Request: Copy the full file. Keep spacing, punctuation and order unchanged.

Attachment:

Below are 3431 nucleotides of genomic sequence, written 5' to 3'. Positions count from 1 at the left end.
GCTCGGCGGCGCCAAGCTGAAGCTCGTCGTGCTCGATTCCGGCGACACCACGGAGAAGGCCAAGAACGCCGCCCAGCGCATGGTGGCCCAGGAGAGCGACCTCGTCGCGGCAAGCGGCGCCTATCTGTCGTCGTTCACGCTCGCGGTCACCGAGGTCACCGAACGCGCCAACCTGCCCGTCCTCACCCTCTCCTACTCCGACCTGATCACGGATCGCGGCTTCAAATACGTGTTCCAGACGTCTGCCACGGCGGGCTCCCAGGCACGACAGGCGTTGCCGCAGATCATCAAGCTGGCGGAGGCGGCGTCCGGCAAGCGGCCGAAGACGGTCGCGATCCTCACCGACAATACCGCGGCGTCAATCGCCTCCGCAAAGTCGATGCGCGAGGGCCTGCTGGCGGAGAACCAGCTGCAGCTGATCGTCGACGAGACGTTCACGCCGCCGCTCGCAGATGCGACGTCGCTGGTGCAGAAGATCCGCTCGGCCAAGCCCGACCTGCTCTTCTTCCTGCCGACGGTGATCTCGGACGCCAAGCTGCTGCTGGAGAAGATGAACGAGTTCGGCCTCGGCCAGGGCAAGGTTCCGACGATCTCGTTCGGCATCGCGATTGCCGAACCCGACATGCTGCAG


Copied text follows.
Below are 3431 nucleotides of genomic sequence, written 5' to 3'. Positions count from 1 at the left end.
GCTCGGCGGCGCCAAGCTGAAGCTCGTCGTGCTCGATTCCGGCGACACCACGGAGAAGGCCAAGAACGCCGCCCAGCGCATGGTGGCCCAGGAGAGCGACCTCGTCGCGGCAAGCGGCGCCTATCTGTCGTCGTTCACGCTCGCGGTCACCGAGGTCACCGAACGCGCCAACCTGCCCGTCCTCACCCTCTCCTACTCCGACCTGATCACGGATCGCGGCTTCAAATACGTGTTCCAGACGTCTGCCACGGCGGGCTCCCAGGCACGACAGGCGTTGCCGCAGATCATCAAGCTGGCGGAGGCGGCGTCCGGCAAGCGGCCGAAGACGGTCGCGATCCTCACCGACAATACCGCGGCGTCAATCGCCTCCGCAAAGTCGATGCGCGAGGGCCTGCTGGCGGAGAACCAGCTGCAGCTGATCGTCGACGAGACGTTCACGCCGCCGCTCGCAGATGCGACGTCGCTGGTGCAGAAGATCCGCTCGGCCAAGCCCGACCTGCTCTTCTTCCTGCCGACGGTGATCTCGGACGCCAAGCTGCTGCTGGAGAAGATGAACGAGTTCGGCCTCGGCCAGGGCAAGGTTCCGACGATCTCGTTCGGCATCGCGATTGCCGAACCCGACATGCTGCAG